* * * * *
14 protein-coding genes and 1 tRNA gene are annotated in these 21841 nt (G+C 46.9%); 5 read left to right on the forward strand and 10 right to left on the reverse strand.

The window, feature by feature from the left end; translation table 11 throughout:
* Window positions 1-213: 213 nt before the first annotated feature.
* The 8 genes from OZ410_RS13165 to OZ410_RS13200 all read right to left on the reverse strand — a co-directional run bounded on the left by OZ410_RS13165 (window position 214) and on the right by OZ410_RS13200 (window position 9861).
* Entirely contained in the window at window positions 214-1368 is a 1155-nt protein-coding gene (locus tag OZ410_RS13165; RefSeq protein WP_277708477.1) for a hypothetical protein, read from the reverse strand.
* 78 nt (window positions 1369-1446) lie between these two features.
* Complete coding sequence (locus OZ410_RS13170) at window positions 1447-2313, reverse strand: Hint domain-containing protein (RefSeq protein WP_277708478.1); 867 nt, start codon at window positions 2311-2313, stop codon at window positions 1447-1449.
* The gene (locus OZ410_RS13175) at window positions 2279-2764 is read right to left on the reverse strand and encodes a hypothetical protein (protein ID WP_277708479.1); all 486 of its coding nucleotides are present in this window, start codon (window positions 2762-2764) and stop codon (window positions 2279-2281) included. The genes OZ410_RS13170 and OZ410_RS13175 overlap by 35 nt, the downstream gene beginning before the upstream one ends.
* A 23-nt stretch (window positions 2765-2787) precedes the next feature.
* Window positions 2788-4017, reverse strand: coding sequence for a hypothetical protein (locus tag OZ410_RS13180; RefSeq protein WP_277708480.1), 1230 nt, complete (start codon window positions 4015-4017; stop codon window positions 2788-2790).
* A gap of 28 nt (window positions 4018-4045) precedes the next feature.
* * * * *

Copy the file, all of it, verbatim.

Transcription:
14 protein-coding genes and 1 tRNA gene are annotated in these 21841 nt (G+C 46.9%); 5 read left to right on the forward strand and 10 right to left on the reverse strand.

The window, feature by feature from the left end; translation table 11 throughout:
* Window positions 1-213: 213 nt before the first annotated feature.
* The 8 genes from OZ410_RS13165 to OZ410_RS13200 all read right to left on the reverse strand — a co-directional run bounded on the left by OZ410_RS13165 (window position 214) and on the right by OZ410_RS13200 (window position 9861).
* Entirely contained in the window at window positions 214-1368 is a 1155-nt protein-coding gene (locus tag OZ410_RS13165; RefSeq protein WP_277708477.1) for a hypothetical protein, read from the reverse strand.
* 78 nt (window positions 1369-1446) lie between these two features.
* Complete coding sequence (locus OZ410_RS13170) at window positions 1447-2313, reverse strand: Hint domain-containing protein (RefSeq protein WP_277708478.1); 867 nt, start codon at window positions 2311-2313, stop codon at window positions 1447-1449.
* The gene (locus OZ410_RS13175) at window positions 2279-2764 is read right to left on the reverse strand and encodes a hypothetical protein (protein ID WP_277708479.1); all 486 of its coding nucleotides are present in this window, start codon (window positions 2762-2764) and stop codon (window positions 2279-2281) included. The genes OZ410_RS13170 and OZ410_RS13175 overlap by 35 nt, the downstream gene beginning before the upstream one ends.
* A 23-nt stretch (window positions 2765-2787) precedes the next feature.
* Window positions 2788-4017, reverse strand: coding sequence for a hypothetical protein (locus tag OZ410_RS13180; RefSeq protein WP_277708480.1), 1230 nt, complete (start codon window positions 4015-4017; stop codon window positions 2788-2790).
* A gap of 28 nt (window positions 4018-4045) precedes the next feature.